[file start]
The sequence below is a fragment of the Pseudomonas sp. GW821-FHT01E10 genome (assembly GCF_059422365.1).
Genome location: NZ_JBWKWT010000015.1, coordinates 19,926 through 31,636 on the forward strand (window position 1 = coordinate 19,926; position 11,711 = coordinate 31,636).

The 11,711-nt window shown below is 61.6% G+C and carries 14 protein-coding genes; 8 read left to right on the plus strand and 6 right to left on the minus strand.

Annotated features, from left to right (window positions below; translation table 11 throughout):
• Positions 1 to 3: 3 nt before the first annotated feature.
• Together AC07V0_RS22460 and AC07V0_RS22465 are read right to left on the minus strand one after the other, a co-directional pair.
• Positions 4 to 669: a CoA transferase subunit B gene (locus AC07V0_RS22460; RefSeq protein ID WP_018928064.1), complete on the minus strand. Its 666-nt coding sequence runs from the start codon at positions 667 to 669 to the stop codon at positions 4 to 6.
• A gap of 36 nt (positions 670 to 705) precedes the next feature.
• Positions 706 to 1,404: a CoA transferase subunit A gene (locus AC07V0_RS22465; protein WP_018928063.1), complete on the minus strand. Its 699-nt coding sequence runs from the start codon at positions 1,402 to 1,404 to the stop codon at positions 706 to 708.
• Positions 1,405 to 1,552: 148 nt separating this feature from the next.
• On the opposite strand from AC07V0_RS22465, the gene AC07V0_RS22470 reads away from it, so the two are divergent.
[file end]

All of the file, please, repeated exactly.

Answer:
The sequence below is a fragment of the Pseudomonas sp. GW821-FHT01E10 genome (assembly GCF_059422365.1).
Genome location: NZ_JBWKWT010000015.1, coordinates 19,926 through 31,636 on the forward strand (window position 1 = coordinate 19,926; position 11,711 = coordinate 31,636).

The 11,711-nt window shown below is 61.6% G+C and carries 14 protein-coding genes; 8 read left to right on the plus strand and 6 right to left on the minus strand.

Annotated features, from left to right (window positions below; translation table 11 throughout):
• Positions 1 to 3: 3 nt before the first annotated feature.
• Together AC07V0_RS22460 and AC07V0_RS22465 are read right to left on the minus strand one after the other, a co-directional pair.
• Positions 4 to 669: a CoA transferase subunit B gene (locus AC07V0_RS22460; RefSeq protein ID WP_018928064.1), complete on the minus strand. Its 666-nt coding sequence runs from the start codon at positions 667 to 669 to the stop codon at positions 4 to 6.
• A gap of 36 nt (positions 670 to 705) precedes the next feature.
• Positions 706 to 1,404: a CoA transferase subunit A gene (locus AC07V0_RS22465; protein WP_018928063.1), complete on the minus strand. Its 699-nt coding sequence runs from the start codon at positions 1,402 to 1,404 to the stop codon at positions 706 to 708.
• Positions 1,405 to 1,552: 148 nt separating this feature from the next.
• On the opposite strand from AC07V0_RS22465, the gene AC07V0_RS22470 reads away from it, so the two are divergent.